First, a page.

Strengthening your domain: Domain Events

Previous posts in this series:

In the last post, we rounded out fully encapsulated domain models by encapsulating certain state information that requires certain restrictions in how that information can change.  In our model of customers, fees and payments, we started recording fee balance on the Fee object.  Once we did this, we started to lock down the public interface of our Fee and Payment objects, so that only operations supported and validated by our domain experts can be executed.  The side benefit of this sort of design is that our domain model now strongly reinforces the ubiquitous language.

In an anemic domain model, the ubiquitous language only reflects state information.  In our conversations with the domain experts, we are very likely to hear behavioral information as well.  We can talk about our model in a more cogent manner now that we have methods like “Customer.ChargeFee” and “Fee.RecordPayment”.  Merely having public setters for state information loses the context of why that information changed, and in what context it is valid for that information to change.

As we move towards a fully encapsulated domain model, we may start to encounter a very critical word in our conversations with the domain experts: When.  One of the features requested for our Customer object is:

We need to know if a customer has an outstanding balance on more than 3 fees. If a Customer has more than 3 fees with an outstanding balance, we flag them as AtRisk.  When a customer pays off a fee and they no longer have more than 3 fees outstanding, they are no longer at risk.

Note that final sentence and the implied interaction.  When a fee as been paid off, the customer needs to be notified that to update their AtRisk flag.  Whenever we hear the word “When”, that should be a signal to us that there is a potential event in our system.  We would like to model this event explicitly in our system and to have our model reflect this kind of relationship between Fee and Customer.  In our case, we’re going to use a design from Udi Dahan, Domain Events.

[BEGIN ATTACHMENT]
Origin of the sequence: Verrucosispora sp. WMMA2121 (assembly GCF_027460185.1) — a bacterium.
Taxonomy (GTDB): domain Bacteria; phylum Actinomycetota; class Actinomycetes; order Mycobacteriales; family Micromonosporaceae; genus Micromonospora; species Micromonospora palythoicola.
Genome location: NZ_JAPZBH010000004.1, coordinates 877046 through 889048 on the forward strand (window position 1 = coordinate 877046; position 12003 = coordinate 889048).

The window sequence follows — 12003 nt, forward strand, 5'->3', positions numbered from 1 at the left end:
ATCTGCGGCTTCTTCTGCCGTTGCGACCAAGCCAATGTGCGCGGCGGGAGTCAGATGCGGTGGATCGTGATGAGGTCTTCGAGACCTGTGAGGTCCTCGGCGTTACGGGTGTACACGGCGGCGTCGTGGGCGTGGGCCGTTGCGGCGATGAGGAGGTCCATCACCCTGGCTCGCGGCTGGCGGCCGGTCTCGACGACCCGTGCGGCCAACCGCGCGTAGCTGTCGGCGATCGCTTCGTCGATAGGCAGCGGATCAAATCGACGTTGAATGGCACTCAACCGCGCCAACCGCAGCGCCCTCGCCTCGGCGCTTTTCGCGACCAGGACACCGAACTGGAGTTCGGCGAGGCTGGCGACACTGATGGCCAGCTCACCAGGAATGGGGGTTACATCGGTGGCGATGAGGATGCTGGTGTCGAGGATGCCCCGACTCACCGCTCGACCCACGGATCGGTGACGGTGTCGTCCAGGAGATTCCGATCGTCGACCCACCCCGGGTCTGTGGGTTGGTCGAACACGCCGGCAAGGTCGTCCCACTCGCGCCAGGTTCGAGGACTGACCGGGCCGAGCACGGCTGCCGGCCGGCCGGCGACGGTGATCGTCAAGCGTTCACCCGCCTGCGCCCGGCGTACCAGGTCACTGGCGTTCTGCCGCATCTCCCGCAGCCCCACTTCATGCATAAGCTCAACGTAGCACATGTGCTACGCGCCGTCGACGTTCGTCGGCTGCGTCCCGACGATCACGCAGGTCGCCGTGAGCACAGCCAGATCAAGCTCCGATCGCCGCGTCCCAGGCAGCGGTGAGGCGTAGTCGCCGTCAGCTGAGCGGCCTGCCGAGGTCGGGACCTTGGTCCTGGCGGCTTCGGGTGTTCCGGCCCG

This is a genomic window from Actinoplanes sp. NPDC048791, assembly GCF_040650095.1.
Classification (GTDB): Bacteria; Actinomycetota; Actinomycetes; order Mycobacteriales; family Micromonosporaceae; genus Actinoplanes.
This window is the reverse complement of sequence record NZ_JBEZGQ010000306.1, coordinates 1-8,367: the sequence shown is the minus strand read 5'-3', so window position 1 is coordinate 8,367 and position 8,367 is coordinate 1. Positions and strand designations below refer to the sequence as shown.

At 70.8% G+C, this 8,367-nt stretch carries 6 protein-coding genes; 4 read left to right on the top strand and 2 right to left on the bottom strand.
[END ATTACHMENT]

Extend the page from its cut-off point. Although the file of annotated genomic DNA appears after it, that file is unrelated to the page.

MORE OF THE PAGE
Introducing Domain Events

So what are domain events?  Domain events are similar to messaging-style eventing, with one key difference.  With true messaging and a service bus, a message is fired and handled to asynchronously.  With domain events, the response is synchronous.  Using domain events is rather straight forward.  In our system, we just need to know when a Fee has been paid off.  Luckily, our design up to this point has already captured the explicit operation in the Fee object, the RecordPayment method. In this method, we’ll raise an event if the Balance is zero:

public Payment RecordPayment(decimal paymentAmount, IBalanceCalculator balanceCalculator)
    var payment = new Payment(paymentAmount, this);


    Balance = balanceCalculator.Calculate(this);

    if (Balance == 0)
        DomainEvents.Raise(new FeePaidOff(this));

    return payment;

After the Balance has been updated, we raise a domain event using the DomainEvents static class.  The name of the event is very explicit and comes from the ubiquitous language, “FeePaidOff”.  We include the Fee that was paid off as part of the event message:

public class FeePaidOff : IDomainEvent
    public FeePaidOff(Fee fee)
        Fee = fee;

    public Fee Fee { get; private set; }

When it comes to testing the events, we have two kinds of tests we want to write.  First, we want to write a test that ensures that our Fee raised the correct event:

public void Should_notify_when_the_balance_is_paid_off()
    Fee paidOffFee = null;

    DomainEvents.Register<FeePaidOff>(e => paidOffFee = e.Fee);

    var customer = new Customer();